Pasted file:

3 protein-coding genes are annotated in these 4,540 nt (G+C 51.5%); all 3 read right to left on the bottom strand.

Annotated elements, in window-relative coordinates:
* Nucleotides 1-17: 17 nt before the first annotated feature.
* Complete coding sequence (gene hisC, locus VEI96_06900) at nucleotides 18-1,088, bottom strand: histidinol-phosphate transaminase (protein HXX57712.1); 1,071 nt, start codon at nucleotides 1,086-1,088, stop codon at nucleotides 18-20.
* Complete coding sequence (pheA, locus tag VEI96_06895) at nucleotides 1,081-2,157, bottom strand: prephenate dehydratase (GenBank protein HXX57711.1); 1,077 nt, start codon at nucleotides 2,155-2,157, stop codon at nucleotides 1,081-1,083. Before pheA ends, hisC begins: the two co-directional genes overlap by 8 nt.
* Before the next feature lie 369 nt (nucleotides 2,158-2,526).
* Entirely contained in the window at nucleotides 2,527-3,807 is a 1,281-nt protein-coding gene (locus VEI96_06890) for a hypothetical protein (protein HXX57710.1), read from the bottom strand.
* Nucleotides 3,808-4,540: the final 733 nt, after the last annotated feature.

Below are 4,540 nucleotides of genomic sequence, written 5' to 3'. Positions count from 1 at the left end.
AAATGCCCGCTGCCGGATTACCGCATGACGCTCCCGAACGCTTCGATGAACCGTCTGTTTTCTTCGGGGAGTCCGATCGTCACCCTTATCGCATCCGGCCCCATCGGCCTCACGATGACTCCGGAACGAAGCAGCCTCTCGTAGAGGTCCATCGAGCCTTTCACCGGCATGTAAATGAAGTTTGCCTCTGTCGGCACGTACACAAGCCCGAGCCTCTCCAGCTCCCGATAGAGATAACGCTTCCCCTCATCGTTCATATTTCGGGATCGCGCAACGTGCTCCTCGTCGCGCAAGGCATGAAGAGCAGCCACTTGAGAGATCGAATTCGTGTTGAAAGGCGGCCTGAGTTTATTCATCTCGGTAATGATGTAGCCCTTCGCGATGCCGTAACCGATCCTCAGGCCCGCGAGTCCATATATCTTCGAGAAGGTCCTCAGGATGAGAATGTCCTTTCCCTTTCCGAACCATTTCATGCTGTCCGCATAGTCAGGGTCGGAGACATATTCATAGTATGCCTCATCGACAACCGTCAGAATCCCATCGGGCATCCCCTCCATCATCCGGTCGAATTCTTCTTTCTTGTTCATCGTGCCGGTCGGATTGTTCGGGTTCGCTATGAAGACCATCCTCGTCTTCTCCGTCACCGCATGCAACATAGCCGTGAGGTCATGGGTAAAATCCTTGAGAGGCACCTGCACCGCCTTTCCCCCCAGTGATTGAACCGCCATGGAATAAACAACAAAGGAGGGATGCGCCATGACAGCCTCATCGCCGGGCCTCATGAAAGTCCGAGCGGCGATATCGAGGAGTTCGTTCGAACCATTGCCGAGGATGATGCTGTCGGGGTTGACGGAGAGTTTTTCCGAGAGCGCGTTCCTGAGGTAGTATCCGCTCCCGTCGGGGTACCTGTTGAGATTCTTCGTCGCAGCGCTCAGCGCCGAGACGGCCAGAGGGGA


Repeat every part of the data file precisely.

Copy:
3 protein-coding genes are annotated in these 4,540 nt (G+C 51.5%); all 3 read right to left on the bottom strand.

Annotated elements, in window-relative coordinates:
* Nucleotides 1-17: 17 nt before the first annotated feature.
* Complete coding sequence (gene hisC, locus VEI96_06900) at nucleotides 18-1,088, bottom strand: histidinol-phosphate transaminase (protein HXX57712.1); 1,071 nt, start codon at nucleotides 1,086-1,088, stop codon at nucleotides 18-20.
* Complete coding sequence (pheA, locus tag VEI96_06895) at nucleotides 1,081-2,157, bottom strand: prephenate dehydratase (GenBank protein HXX57711.1); 1,077 nt, start codon at nucleotides 2,155-2,157, stop codon at nucleotides 1,081-1,083. Before pheA ends, hisC begins: the two co-directional genes overlap by 8 nt.
* Before the next feature lie 369 nt (nucleotides 2,158-2,526).
* Entirely contained in the window at nucleotides 2,527-3,807 is a 1,281-nt protein-coding gene (locus VEI96_06890) for a hypothetical protein (protein HXX57710.1), read from the bottom strand.
* Nucleotides 3,808-4,540: the final 733 nt, after the last annotated feature.

Below are 4,540 nucleotides of genomic sequence, written 5' to 3'. Positions count from 1 at the left end.
AAATGCCCGCTGCCGGATTACCGCATGACGCTCCCGAACGCTTCGATGAACCGTCTGTTTTCTTCGGGGAGTCCGATCGTCACCCTTATCGCATCCGGCCCCATCGGCCTCACGATGACTCCGGAACGAAGCAGCCTCTCGTAGAGGTCCATCGAGCCTTTCACCGGCATGTAAATGAAGTTTGCCTCTGTCGGCACGTACACAAGCCCGAGCCTCTCCAGCTCCCGATAGAGATAACGCTTCCCCTCATCGTTCATATTTCGGGATCGCGCAACGTGCTCCTCGTCGCGCAAGGCATGAAGAGCAGCCACTTGAGAGATCGAATTCGTGTTGAAAGGCGGCCTGAGTTTATTCATCTCGGTAATGATGTAGCCCTTCGCGATGCCGTAACCGATCCTCAGGCCCGCGAGTCCATATATCTTCGAGAAGGTCCTCAGGATGAGAATGTCCTTTCCCTTTCCGAACCATTTCATGCTGTCCGCATAGTCAGGGTCGGAGACATATTCATAGTATGCCTCATCGACAACCGTCAGAATCCCATCGGGCATCCCCTCCATCATCCGGTCGAATTCTTCTTTCTTGTTCATCGTGCCGGTCGGATTGTTCGGGTTCGCTATGAAGACCATCCTCGTCTTCTCCGTCACCGCATGCAACATAGCCGTGAGGTCATGGGTAAAATCCTTGAGAGGCACCTGCACCGCCTTTCCCCCCAGTGATTGAACCGCCATGGAATAAACAACAAAGGAGGGATGCGCCATGACAGCCTCATCGCCGGGCCTCATGAAAGTCCGAGCGGCGATATCGAGGAGTTCGTTCGAACCATTGCCGAGGATGATGCTGTCGGGGTTGACGGAGAGTTTTTCCGAGAGCGCGTTCCTGAGGTAGTATCCGCTCCCGTCGGGGTACCTGTTGAGATTCTTCGTCGCAGCGCTCAGCGCCGAGACGGCCAGAGGGGA